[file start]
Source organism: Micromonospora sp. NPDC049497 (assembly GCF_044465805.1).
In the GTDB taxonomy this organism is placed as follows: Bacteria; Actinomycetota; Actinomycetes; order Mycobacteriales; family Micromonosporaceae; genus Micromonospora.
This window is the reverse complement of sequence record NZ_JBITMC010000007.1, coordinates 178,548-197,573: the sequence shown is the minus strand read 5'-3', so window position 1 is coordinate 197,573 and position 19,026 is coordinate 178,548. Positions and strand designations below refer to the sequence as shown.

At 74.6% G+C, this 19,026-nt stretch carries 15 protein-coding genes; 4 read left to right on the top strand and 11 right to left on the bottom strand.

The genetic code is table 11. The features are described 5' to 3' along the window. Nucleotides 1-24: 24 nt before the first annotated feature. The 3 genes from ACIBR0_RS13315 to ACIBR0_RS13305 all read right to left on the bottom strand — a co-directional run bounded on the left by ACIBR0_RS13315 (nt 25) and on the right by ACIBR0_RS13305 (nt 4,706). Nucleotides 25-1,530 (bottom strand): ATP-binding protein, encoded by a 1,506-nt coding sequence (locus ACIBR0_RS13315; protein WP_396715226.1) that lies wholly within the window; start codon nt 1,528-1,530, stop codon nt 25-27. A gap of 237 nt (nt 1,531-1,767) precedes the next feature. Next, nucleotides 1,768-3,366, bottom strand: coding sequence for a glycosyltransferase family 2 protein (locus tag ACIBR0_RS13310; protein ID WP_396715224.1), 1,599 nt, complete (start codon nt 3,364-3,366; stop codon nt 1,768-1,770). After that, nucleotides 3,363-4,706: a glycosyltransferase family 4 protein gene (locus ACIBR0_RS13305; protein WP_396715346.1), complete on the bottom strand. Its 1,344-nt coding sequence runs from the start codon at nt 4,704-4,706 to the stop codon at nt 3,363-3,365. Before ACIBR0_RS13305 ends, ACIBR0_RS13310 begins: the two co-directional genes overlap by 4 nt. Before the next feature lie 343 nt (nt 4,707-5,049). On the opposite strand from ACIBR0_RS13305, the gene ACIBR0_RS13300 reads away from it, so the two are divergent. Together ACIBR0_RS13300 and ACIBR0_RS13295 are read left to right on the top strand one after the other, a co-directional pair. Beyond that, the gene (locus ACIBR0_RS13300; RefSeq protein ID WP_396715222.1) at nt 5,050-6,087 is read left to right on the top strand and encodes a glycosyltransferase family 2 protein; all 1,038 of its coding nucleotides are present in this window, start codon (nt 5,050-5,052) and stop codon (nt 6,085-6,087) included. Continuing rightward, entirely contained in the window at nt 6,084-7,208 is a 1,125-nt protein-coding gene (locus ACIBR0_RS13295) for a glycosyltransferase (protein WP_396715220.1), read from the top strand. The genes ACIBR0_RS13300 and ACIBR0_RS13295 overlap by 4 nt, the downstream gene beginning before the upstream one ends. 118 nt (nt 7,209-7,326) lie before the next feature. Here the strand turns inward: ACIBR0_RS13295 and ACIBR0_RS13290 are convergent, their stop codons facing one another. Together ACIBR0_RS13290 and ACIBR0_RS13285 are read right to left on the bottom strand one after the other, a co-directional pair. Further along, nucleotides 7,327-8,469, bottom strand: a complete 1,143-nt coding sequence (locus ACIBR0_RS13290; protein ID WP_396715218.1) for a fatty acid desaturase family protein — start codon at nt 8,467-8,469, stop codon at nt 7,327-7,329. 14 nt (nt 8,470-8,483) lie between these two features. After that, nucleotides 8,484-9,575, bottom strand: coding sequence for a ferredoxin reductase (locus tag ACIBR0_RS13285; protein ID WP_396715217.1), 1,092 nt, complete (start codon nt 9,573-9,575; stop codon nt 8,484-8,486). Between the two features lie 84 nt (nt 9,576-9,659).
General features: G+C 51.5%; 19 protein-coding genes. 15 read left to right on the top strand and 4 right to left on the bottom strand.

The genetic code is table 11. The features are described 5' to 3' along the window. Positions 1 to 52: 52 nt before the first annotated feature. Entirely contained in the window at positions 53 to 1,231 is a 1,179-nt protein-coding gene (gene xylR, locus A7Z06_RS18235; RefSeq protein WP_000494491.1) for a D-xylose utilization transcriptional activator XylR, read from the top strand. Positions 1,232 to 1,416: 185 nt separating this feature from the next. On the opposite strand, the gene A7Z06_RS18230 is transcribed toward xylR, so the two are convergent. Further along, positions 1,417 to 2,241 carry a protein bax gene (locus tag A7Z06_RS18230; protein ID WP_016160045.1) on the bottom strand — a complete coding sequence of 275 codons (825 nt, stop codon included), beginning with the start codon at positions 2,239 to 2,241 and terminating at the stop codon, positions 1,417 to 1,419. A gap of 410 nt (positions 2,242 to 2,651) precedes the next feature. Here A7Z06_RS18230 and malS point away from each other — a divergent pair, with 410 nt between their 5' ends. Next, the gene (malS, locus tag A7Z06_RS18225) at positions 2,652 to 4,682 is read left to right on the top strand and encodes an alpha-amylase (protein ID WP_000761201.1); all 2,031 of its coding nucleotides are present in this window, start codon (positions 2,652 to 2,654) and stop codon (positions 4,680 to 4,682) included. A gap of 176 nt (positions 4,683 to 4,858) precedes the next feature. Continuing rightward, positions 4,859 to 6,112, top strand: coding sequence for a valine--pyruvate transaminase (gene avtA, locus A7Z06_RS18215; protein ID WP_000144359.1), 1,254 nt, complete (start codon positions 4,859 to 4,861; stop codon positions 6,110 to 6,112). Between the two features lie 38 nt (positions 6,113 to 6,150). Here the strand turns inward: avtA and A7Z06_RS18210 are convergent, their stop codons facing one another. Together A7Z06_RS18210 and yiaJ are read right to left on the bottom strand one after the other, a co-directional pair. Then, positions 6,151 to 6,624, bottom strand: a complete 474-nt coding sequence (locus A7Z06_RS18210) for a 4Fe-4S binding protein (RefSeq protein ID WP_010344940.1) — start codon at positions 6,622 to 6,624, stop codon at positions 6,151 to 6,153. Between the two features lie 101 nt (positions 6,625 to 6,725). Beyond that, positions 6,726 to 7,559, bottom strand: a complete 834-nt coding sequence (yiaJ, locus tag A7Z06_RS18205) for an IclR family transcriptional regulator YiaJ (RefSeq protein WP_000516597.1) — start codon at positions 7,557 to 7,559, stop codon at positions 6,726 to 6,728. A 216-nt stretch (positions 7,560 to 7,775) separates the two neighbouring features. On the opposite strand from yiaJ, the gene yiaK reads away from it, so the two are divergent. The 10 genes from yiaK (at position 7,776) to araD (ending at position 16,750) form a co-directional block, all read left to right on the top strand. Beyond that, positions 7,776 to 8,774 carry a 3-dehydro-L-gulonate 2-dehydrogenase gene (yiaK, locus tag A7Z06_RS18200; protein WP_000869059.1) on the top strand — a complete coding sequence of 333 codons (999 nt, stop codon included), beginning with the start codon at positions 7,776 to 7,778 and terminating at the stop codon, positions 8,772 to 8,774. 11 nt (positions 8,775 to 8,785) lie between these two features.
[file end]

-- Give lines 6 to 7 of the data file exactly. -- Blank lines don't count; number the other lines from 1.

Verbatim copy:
General features: G+C 51.5%; 19 protein-coding genes. 15 read left to right on the top strand and 4 right to left on the bottom strand.

The genetic code is table 11. The features are described 5' to 3' along the window. Positions 1 to 52: 52 nt before the first annotated feature. Entirely contained in the window at positions 53 to 1,231 is a 1,179-nt protein-coding gene (gene xylR, locus A7Z06_RS18235; RefSeq protein WP_000494491.1) for a D-xylose utilization transcriptional activator XylR, read from the top strand. Positions 1,232 to 1,416: 185 nt separating this feature from the next. On the opposite strand, the gene A7Z06_RS18230 is transcribed toward xylR, so the two are convergent. Further along, positions 1,417 to 2,241 carry a protein bax gene (locus tag A7Z06_RS18230; protein ID WP_016160045.1) on the bottom strand — a complete coding sequence of 275 codons (825 nt, stop codon included), beginning with the start codon at positions 2,239 to 2,241 and terminating at the stop codon, positions 1,417 to 1,419. A gap of 410 nt (positions 2,242 to 2,651) precedes the next feature. Here A7Z06_RS18230 and malS point away from each other — a divergent pair, with 410 nt between their 5' ends. Next, the gene (malS, locus tag A7Z06_RS18225) at positions 2,652 to 4,682 is read left to right on the top strand and encodes an alpha-amylase (protein ID WP_000761201.1); all 2,031 of its coding nucleotides are present in this window, start codon (positions 2,652 to 2,654) and stop codon (positions 4,680 to 4,682) included. A gap of 176 nt (positions 4,683 to 4,858) precedes the next feature. Continuing rightward, positions 4,859 to 6,112, top strand: coding sequence for a valine--pyruvate transaminase (gene avtA, locus A7Z06_RS18215; protein ID WP_000144359.1), 1,254 nt, complete (start codon positions 4,859 to 4,861; stop codon positions 6,110 to 6,112). Between the two features lie 38 nt (positions 6,113 to 6,150). Here the strand turns inward: avtA and A7Z06_RS18210 are convergent, their stop codons facing one another. Together A7Z06_RS18210 and yiaJ are read right to left on the bottom strand one after the other, a co-directional pair. Then, positions 6,151 to 6,624, bottom strand: a complete 474-nt coding sequence (locus A7Z06_RS18210) for a 4Fe-4S binding protein (RefSeq protein ID WP_010344940.1) — start codon at positions 6,622 to 6,624, stop codon at positions 6,151 to 6,153. Between the two features lie 101 nt (positions 6,625 to 6,725). Beyond that, positions 6,726 to 7,559, bottom strand: a complete 834-nt coding sequence (yiaJ, locus tag A7Z06_RS18205) for an IclR family transcriptional regulator YiaJ (RefSeq protein WP_000516597.1) — start codon at positions 7,557 to 7,559, stop codon at positions 6,726 to 6,728. A 216-nt stretch (positions 7,560 to 7,775) separates the two neighbouring features. On the opposite strand from yiaJ, the gene yiaK reads away from it, so the two are divergent. The 10 genes from yiaK (at position 7,776) to araD (ending at position 16,750) form a co-directional block, all read left to right on the top strand. Beyond that, positions 7,776 to 8,774 carry a 3-dehydro-L-gulonate 2-dehydrogenase gene (yiaK, locus tag A7Z06_RS18200; protein WP_000869059.1) on the top strand — a complete coding sequence of 333 codons (999 nt, stop codon included), beginning with the start codon at positions 7,776 to 7,778 and terminating at the stop codon, positions 8,772 to 8,774. 11 nt (positions 8,775 to 8,785) lie between these two features.